5 reasons why coronavirus shouldn’t change your retirement plans

Published on February 18, 2021 by Andrew

The coronavirus pandemic has led to financial hardship for many. For those over 55, the temptation to dip into pension savings might have proved too much.

A recent government report confirms that £2.4 billion was flexibly withdrawn from pensions in the last quarter of 2020, a 6% rise compared to the same period in 2019. The number of individuals accessing funds increased by 10%, to 360,000.

After an unprecedented 2020, turning to your pension savings might have seemed like the only choice, but the long-term consequences of altering your plans can be huge.

Here are five reasons why you shouldn’t let the pandemic alter your plans for retirement.

1. You’ll need to budget for much longer

The retirement plan you have in place considers your level of income, the size of your pension contributions, and your chosen retirement age.

Taking benefits from your pension early means you’ll need them to last longer.

The Office for National Statistics (ONS) confirms that the current UK life expectancy is 79 years for males and just over 83 years for females.

That means your retirement fund could realistically need to last you for another thirty or forty years.

2. You could limit your future contributions

If you access your defined contribution (DC) funds flexibly you could trigger the Money Purchase Annual Allowance (MPAA). This limits the amount you can contribute to the pension schemes you hold and still receive tax relief, stifling future pension growth.

The Annual Allowance for the 2020/21 tax year is £40,000 (or 100% of your pensionable earnings, if lower). This is the amount you can contribute to your pension while benefitting from tax relief. If you trigger the MPAA however, this amount shrinks to just £4,000.

You could be missing out on ten years of higher premiums, with added tax relief, and the compound growth of your larger fund.

3. You could end up paying more tax

Depending on the option you choose, you could receive up to 25% of your pension withdrawal tax-free, but the rest will be taxed as income. Taking large sums in one go could push you into a higher tax bracket meaning you pay 20%, 40%, or even 45% on portions of it.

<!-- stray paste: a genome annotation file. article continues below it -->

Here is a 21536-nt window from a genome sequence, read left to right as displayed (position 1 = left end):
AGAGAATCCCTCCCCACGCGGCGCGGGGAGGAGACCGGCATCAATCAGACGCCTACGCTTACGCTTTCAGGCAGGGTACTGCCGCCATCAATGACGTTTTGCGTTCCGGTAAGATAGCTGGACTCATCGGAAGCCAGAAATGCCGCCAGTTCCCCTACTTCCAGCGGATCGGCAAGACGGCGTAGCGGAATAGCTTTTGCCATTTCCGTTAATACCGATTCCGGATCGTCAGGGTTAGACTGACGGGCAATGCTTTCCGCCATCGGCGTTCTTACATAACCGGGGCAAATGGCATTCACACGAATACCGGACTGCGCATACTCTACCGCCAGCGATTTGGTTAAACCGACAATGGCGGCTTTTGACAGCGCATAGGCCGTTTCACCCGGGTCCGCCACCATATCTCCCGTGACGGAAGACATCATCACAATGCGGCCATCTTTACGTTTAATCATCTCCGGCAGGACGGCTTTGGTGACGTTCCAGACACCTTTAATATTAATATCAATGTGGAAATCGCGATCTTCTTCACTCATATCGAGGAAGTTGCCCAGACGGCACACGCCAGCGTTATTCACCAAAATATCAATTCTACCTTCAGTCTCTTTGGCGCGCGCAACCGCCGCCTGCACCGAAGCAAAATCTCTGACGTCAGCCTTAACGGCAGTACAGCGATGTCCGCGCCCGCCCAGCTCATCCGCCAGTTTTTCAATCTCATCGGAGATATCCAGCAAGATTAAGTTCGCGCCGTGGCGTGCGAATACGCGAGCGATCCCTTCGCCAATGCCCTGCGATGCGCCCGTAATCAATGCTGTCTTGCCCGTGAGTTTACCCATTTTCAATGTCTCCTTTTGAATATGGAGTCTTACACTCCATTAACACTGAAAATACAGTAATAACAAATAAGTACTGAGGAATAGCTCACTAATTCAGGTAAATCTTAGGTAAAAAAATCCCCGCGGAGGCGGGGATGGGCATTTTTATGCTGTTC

Planning withdrawals carefully could help to mitigate the risk of a large tax bill, but with the Personal Allowance for the 2020/21 tax year at £12,500, adding pension income to your salary could mean exceeding a tax threshold.

You might also find you are emergency taxed. Taking an uncrystallised funds pension lump sum (UFPLS) means accessing all or some of your pension pot as a cash sum.

Although they are one-off payments, they are taxed on a ‘month 1’ basis by HMRC. This assumes the amount received is the first in a series of monthly payments, ongoing throughout the tax year, and effectively divides your Annual Allowance by twelve.

The result is that you will be overtaxed. This can be claimed back, but the process is time-consuming, and you will need to factor this into your decision if you are accessing your pension to cover an immediate shortfall.

4. You might need to work longer

Accessing funds while you are still working, potentially triggering the MPAA and becoming liable to increased levels of tax, could create a shortfall by the time your original retirement date arrives.

A Which? report from last year looked at the cost of retirement. It found that a retired couple looking to live a “luxury” lifestyle including world travel and a new car every five years would need £40,000 a year.

Depending on the type of lifestyle you plan to enjoy in retirement, you might find increased withdrawals now make your goals harder to achieve later in life.

You might have to work for longer or compromise on your standard of living in retirement.

5. There are benefits to leaving your pension until last

Pensions and certain savings products such as ISAs are tax-efficient. If you have other forms of income that you can use to fund your retirement you might be better off using these first, allowing your pension to grow.

There are also Inheritance Tax (IHT) benefits to having unused pension funds on death.

Unused pension funds don’t count towards the value of your estate for IHT calculation purposes. In the event of your death before the age of 75, you can usually pass 100% of your unused pension pot to your chosen beneficiary, tax-free.

Where death occurs after age 75, your beneficiary can still receive the proceeds of your unused pot, but they will be taxed at their marginal rate.

Get in touch

Despite the unprecedented nature of 2020’s economic challenges, the importance of sticking to your financial plans remains. Long-term investments based on long-term goals stand the best chance of allowing you to live your desired lifestyle in retirement.

If you have been tempted to make withdrawals from your pension earlier than originally planned, we might be able to help you find other ways to manage your current budget.

We can help you manage your retirement income so please get in touch. Email at info@thepensionplanner.co.uk or call 0800 0787 182.

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